Venice has been a hotspot for centuries. It has always been a stop on the “European Tour”. And while that now means pricey gelato and summer months filled with hoards of tourists, Venice is definitely still a must see. There’s a reason it remains on the list of requirements to qualify as ‘well travelled’. Lets find out why!
When to Go
Like almost anywhere in Italy, the trick to figuring out the “perfect” time to go is optimizing the combination of nice weather and thin crowds. And for Venice this is late April through late May. All of these photos are from our trip in mid April and we could tell that consistent beautiful weather was just on the horizon as we had a few cloudy days mixed it with the sunny ones, but overall the weather was great for exploring the city and neighboring islands.
What to Do
I cannot stress this enough, but Venice is one of those cities where the less of a plan you have the better. Sure there are a few places you need to see, like Piazza San Marco and the Rialto Bridge, but you will get to those by just wandering through the streets. Less is definitely more when it comes to planning your trip to Venice.
Wandering through the streets of Venice you can’t help but to get sucked into the whimsy of it all. Streets filled with water, the gorgeous Riva Aquaramas weaving through the canals; it is a sight to be seen.
Since Venice is filled with canals that also means that it is filled with bridges, with the most famous being the Rialto. But my favorite is the Ponte Dell’Accademia, you get a much better view than at the Rialto.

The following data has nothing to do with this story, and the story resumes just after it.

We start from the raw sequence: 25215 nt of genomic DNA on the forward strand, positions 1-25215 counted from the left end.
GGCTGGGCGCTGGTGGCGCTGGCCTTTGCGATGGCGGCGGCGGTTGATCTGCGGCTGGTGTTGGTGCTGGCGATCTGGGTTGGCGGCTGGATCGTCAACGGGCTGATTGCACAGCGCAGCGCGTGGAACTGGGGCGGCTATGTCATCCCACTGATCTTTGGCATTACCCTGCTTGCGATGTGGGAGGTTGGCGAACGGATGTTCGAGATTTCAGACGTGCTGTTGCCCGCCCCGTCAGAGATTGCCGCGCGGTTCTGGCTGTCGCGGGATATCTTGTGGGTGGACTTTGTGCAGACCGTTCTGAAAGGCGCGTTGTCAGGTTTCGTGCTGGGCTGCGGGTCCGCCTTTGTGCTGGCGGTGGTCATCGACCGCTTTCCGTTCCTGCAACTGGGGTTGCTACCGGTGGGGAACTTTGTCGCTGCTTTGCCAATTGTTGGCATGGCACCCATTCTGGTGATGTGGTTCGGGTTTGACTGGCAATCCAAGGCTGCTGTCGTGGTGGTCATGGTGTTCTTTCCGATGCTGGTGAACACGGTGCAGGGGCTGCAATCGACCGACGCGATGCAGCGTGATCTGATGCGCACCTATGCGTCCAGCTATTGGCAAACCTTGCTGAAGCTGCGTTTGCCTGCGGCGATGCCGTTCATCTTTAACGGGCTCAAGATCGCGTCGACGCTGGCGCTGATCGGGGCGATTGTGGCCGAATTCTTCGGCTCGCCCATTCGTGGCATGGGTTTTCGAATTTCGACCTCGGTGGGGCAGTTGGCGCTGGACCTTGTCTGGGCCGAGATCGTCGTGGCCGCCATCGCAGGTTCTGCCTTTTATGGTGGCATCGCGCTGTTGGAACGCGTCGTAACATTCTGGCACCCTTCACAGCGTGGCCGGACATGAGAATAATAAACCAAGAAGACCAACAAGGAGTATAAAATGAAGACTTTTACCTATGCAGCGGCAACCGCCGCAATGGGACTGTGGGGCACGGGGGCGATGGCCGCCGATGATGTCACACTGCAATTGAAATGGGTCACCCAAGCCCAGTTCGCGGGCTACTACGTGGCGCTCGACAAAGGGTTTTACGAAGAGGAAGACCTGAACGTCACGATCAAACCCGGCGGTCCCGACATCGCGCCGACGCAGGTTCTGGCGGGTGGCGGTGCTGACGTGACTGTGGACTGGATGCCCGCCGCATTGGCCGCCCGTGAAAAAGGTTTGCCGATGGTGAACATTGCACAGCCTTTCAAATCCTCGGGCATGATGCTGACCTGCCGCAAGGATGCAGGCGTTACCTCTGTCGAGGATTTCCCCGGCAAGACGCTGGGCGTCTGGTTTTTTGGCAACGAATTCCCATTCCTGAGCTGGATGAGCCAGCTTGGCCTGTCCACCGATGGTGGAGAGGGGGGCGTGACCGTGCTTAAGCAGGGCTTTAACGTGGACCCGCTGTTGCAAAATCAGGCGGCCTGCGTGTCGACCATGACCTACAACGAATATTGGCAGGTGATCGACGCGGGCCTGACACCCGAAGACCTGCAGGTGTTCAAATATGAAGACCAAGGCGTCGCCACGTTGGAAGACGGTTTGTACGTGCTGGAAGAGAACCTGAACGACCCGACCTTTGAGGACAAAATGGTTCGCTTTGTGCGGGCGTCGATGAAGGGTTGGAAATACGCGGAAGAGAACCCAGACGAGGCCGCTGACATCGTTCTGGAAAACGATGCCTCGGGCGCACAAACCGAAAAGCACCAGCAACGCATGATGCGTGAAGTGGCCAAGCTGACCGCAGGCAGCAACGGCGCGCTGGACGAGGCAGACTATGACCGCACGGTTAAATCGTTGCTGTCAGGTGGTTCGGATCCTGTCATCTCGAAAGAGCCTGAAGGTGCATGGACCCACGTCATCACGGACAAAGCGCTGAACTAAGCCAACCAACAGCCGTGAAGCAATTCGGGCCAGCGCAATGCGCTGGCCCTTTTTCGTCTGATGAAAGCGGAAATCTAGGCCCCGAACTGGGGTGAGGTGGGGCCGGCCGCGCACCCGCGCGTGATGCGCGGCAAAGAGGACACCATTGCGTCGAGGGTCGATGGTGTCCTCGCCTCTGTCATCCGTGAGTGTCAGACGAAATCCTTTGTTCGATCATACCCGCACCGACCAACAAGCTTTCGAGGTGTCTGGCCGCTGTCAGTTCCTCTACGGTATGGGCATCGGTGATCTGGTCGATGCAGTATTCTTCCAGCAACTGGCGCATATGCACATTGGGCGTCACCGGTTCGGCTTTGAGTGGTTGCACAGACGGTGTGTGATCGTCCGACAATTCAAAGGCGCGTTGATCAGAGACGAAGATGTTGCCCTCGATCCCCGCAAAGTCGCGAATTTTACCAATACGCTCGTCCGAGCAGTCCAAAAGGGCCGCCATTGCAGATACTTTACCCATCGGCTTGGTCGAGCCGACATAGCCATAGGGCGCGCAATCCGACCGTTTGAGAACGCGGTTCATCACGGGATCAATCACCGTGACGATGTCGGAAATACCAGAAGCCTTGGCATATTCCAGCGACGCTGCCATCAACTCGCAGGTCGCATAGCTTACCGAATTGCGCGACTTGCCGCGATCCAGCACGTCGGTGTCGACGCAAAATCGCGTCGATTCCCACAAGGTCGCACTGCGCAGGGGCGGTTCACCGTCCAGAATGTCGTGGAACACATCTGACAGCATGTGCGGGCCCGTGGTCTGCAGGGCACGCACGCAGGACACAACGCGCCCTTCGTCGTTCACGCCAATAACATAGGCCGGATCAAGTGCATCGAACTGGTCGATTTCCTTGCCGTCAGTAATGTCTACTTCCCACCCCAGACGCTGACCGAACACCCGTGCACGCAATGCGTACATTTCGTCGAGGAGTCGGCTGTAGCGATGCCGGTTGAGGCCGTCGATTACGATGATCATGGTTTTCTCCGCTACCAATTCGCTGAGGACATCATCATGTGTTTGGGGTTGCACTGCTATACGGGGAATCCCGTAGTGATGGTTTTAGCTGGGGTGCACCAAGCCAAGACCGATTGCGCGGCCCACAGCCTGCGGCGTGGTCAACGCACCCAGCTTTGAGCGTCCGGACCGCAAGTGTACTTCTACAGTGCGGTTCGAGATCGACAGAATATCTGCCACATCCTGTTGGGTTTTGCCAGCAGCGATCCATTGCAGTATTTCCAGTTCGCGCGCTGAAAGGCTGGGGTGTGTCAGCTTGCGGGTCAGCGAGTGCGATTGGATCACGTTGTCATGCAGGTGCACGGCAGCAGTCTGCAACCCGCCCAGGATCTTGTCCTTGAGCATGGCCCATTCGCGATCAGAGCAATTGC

You will also find that the city is filled with fine shopping, you will find all the big names, Gucci, Prada, Salvatore Ferragamo. So you will definitely need to pick up a few haute couture souvenirs, and skip all the tourist nonsense, which is also in great supply.
The mainland of Venice is so small that you can easily walk through all of it on a 3 day trip, and if you have a week in town you should explore the neighboring islands of Murano and Sant’ Erasmo.
Murano is of course famous for the “Murano Glass”, known for it’s fluid color and lively patterns.
And on Sant’ Erasmo, you can visit a world famous beekeeper and take home some fabulous honey. And not to mention, the ferry rides to both of these places will give you some gorgeous views of the Venice and the surrounding islands.
The best way to get around Venice and the surrounding islands is the water bus. It is just as convenient as any other public transportation system—except you will have much better views than you’re used to on the subway.
What to Eat
The real question should be what to drink because Venice is more famous for its drinks rather than its food, although the regional cuisine is quite good as well. The Venetians are big into “Apertivo Hour”, as is much of Italy. It’s basically Happy Hour, but Venetian style. And their drink of choice is the “spritz”. This is a love hate type of drink, very divisive amongst tourists. I love it; it’s Prosecco, Aperol, soda water and an orange slice. I think it’s the bitterness that gets some Americans. However, this is the thing in Venice, so I highly recommend giving it a chance.
As for food, think seafood and risotto. Lots of seafood risotto and seafood based snacks. I love all the different arancini-type fritters with salted fish inside—delicious!
Also, splurge on a few water front meals and just sit back and enjoy the scenery.
Where to Stay
My main critique of the city is that there are not that many high-end accommodation choices. My top 2 choices for hotels located actually in Venice, not on a neighboring island, are: the Centurian Palace and the Hotel Bauer.
There are other places like the JW Marriot, but it’s located on its own island away from all the action.